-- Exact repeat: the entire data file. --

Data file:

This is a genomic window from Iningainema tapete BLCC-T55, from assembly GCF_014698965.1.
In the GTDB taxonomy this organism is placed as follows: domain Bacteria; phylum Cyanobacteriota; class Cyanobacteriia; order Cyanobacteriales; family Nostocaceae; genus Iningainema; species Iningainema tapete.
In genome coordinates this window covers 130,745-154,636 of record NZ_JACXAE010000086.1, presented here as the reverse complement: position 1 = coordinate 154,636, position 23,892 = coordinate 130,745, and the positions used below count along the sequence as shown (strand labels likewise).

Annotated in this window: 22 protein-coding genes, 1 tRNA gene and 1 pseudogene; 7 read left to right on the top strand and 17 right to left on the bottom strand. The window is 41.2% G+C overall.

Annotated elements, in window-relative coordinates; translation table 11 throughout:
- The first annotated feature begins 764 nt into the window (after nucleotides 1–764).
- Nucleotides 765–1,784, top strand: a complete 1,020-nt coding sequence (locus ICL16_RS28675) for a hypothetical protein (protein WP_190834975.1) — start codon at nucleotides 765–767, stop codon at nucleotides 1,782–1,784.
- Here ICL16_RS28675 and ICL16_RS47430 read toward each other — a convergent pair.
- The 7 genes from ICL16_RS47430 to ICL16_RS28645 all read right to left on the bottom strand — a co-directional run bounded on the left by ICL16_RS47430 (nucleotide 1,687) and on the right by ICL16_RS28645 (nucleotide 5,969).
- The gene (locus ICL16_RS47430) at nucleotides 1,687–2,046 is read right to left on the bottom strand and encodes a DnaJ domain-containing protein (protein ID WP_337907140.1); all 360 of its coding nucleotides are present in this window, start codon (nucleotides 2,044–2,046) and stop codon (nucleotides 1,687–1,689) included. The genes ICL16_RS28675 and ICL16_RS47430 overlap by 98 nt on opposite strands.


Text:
This is a genomic window from Iningainema tapete BLCC-T55, from assembly GCF_014698965.1.
In the GTDB taxonomy this organism is placed as follows: domain Bacteria; phylum Cyanobacteriota; class Cyanobacteriia; order Cyanobacteriales; family Nostocaceae; genus Iningainema; species Iningainema tapete.
In genome coordinates this window covers 130,745-154,636 of record NZ_JACXAE010000086.1, presented here as the reverse complement: position 1 = coordinate 154,636, position 23,892 = coordinate 130,745, and the positions used below count along the sequence as shown (strand labels likewise).

Annotated in this window: 22 protein-coding genes, 1 tRNA gene and 1 pseudogene; 7 read left to right on the top strand and 17 right to left on the bottom strand. The window is 41.2% G+C overall.

Annotated elements, in window-relative coordinates; translation table 11 throughout:
- The first annotated feature begins 764 nt into the window (after nucleotides 1–764).
- Nucleotides 765–1,784, top strand: a complete 1,020-nt coding sequence (locus ICL16_RS28675) for a hypothetical protein (protein WP_190834975.1) — start codon at nucleotides 765–767, stop codon at nucleotides 1,782–1,784.
- Here ICL16_RS28675 and ICL16_RS47430 read toward each other — a convergent pair.
- The 7 genes from ICL16_RS47430 to ICL16_RS28645 all read right to left on the bottom strand — a co-directional run bounded on the left by ICL16_RS47430 (nucleotide 1,687) and on the right by ICL16_RS28645 (nucleotide 5,969).
- The gene (locus ICL16_RS47430) at nucleotides 1,687–2,046 is read right to left on the bottom strand and encodes a DnaJ domain-containing protein (protein ID WP_337907140.1); all 360 of its coding nucleotides are present in this window, start codon (nucleotides 2,044–2,046) and stop codon (nucleotides 1,687–1,689) included. The genes ICL16_RS28675 and ICL16_RS47430 overlap by 98 nt on opposite strands.